TransCanada submits new Keystone XL pipeline plan
Even though Obama issued a controversial order halting its progress, the proposed Keystone XL Pipeline is once again on track for bureaucratic review after TransCanada submitted a new route through Nebraska designed to avoid environmentally sensitive areas.
This new plan, which TransCanada submitted to the Nebraska Department of Environmental Quality on Wednesday, takes the Keystone project out of the deep freeze that began in January when Obama agreed with the recommendation of the State Department to reject the initial pipeline application. The plan allows Nebraska officials to review the impact of the pipeline’s adjusted route.
It will also open the door for the pipeline’s builder, TransCanada, to submit a new complete proposal covering the entire length of the pipeline to the State Department for its review. That federal approval is a must, because the pipeline, which will originate in Alberta, Canada, must cross the border for oil to reach gulf coast refineries.
But the environmentalists have geared up already planning to fight oil production, focused on concerns that the pipeline would harm Nebraska’s sensitive Sand Hills region. The formal effort by TransCanada and Nebraska officials to find a new route officially stopped with the president’s January announcement. Then this past week, Nebraska lawmakers approved legislation allowing for the review process to resume.
“Nebraska will move forward on the review process of the proposed Keystone XL pipeline and any future pipelines that will create jobs and reduce U.S. dependence on Middle Eastern oil,” Republican Gov. Dave Heineman said in a statement Tuesday after signing the bill. “The review process is a top priority for Nebraska.”
Now that review is going to be conducted by the Nebraska Department of Environmental Quality and is expected to take several months. Neineman expects an approval, before the November election. A draft report will be open to public review before a final environmental impact assessment is determined.
The pipeline project has been a political fight in Washington as Republicans have blasted Obama for what they see is intransigence over keeping the pipeline bottled up. Republican presidential nominee Mitt Romney has said he’ll pass an executive order on “day one” to allow construction.
Pipeline supporters say this will create thousands of jobs, and therefore is reason to okay the project. “They’ve had three years of an environmental assessment that they’ve looked at this full route,” American Petroleum Institute’s Cindy Schild said in an interview. “So they should have a pretty good handle on the environmental impacts.”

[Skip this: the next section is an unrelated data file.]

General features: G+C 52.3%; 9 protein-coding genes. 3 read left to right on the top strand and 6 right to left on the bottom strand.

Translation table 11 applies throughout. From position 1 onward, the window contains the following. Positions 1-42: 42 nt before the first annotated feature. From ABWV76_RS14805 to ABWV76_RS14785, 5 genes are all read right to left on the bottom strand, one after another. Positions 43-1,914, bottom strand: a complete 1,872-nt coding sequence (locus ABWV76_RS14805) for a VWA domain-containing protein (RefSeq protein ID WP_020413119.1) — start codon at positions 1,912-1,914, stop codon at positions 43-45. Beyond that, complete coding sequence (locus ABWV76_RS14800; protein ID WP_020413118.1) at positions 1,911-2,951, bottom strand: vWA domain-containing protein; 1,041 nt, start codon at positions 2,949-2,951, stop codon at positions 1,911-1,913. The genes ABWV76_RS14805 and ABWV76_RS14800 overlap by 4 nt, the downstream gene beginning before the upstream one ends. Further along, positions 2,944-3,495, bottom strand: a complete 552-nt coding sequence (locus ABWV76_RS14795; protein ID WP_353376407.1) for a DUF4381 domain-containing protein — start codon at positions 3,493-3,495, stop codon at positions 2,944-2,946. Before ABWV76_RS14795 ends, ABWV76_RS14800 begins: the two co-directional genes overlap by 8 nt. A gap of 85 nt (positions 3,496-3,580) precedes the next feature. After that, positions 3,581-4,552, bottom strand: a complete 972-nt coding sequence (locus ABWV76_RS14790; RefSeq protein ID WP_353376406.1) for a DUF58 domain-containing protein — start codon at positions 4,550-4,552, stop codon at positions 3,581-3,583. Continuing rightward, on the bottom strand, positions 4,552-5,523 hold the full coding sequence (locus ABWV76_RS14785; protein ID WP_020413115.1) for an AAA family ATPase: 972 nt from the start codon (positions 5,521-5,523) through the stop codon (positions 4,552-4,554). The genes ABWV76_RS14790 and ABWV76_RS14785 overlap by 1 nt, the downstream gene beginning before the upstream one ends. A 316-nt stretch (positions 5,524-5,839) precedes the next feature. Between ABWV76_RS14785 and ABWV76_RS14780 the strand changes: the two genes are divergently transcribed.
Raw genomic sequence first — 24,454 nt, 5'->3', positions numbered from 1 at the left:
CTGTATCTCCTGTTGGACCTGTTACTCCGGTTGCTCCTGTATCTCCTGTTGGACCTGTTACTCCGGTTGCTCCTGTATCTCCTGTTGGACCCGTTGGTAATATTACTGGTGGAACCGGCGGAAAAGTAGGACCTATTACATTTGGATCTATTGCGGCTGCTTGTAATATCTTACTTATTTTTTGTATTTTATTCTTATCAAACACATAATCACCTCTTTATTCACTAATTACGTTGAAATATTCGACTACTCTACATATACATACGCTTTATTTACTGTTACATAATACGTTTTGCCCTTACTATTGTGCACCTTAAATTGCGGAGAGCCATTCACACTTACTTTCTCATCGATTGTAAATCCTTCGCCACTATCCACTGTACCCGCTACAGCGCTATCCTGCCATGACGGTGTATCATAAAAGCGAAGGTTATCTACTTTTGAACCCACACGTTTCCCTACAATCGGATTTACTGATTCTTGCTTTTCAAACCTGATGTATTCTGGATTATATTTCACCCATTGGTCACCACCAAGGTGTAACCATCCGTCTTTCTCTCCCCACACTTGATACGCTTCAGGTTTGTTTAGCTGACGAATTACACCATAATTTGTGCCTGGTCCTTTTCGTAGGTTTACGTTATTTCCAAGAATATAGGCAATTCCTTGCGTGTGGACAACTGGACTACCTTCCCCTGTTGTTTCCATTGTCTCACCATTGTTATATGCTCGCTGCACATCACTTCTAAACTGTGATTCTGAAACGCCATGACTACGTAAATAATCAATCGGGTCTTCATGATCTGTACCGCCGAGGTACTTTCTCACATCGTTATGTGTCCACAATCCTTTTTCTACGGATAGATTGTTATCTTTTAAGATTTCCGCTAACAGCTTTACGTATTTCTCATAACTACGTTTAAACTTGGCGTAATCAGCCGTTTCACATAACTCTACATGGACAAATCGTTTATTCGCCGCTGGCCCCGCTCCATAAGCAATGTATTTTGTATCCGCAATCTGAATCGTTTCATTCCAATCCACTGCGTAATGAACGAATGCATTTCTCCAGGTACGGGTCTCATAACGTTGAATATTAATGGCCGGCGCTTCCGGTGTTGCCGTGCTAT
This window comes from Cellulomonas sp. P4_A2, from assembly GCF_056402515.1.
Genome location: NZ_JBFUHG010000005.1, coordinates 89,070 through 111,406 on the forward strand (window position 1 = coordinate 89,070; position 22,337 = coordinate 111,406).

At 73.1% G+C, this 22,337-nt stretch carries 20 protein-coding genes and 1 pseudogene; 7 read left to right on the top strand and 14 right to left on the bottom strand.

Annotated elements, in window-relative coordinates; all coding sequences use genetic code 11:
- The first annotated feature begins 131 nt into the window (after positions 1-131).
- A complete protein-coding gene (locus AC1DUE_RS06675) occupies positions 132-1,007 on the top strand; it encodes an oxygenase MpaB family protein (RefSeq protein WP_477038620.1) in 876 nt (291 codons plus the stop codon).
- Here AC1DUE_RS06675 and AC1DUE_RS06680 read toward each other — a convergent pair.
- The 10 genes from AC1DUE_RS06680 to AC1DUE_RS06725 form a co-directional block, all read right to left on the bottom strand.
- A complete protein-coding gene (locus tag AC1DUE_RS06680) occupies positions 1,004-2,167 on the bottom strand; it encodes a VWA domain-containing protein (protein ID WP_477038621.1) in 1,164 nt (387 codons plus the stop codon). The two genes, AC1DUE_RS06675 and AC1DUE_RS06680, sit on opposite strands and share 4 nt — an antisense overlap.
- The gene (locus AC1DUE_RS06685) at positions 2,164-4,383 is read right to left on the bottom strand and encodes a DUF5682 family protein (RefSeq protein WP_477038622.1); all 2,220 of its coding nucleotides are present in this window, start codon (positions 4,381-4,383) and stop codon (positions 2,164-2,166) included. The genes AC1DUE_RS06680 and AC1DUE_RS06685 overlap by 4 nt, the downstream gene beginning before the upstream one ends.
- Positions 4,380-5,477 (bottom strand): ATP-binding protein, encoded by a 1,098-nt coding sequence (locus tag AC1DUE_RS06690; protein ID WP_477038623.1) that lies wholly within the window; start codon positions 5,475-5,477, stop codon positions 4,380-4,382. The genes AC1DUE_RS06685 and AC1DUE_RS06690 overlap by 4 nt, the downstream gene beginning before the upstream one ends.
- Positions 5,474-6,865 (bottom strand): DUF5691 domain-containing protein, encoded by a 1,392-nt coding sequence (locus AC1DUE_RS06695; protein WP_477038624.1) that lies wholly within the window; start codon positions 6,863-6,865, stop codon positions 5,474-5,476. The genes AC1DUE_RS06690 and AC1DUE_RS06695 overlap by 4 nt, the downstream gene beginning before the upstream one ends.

TransCanada officials are optimistic that the pipeline will be green-lighted and project a construction start date for early next year with oil flowing in 2015, but the resistance in Washington has caused political leaders in Canada to reassess their position in the global energy market. Huge containment vats at TransCanada’s terminal in Hardisty, Alberta, are already under construction. They’re supposed to be used for the Keystone pipeline, but plans also could shift to skip the U.S. altogether.
TransCanada CEO Russ Girling noted that demand for Canadian oil will all but guarantee that the pipeline is built — if not south into the United States, then likely west towards the Pacific Ocean with access to Asia.
Assistant Secretary Kerri-Ann Jones told reporters several months ago that officials will make use of all available information but, if TransCanada comes in with a new application, it will trigger a new review process, a completely new review process. State Department officials told members of Congress that a 2013 approval decision is still feasible, noting that the reason for the original denial was “not based on the merits of the project.”
Tags: American Petroleum Institute’s Cindy Schild, Assistant Secretary Kerri-Ann Jones, environmentalists still oppose plan, Keystone XL pipeline, Nebraska Department of Environmental Quality, new plans submitted, Republican Gov. Dave Heineman, State Department, TransCanada, TransCanada CEO Russ Girling
This entry was posted on Sunday, April 22nd, 2012 at 6:00 pm and is filed under Finance and Business, General, In the News, Politics. You can follow any responses to this entry through the RSS 2.0 feed. Both comments and pings are currently closed.
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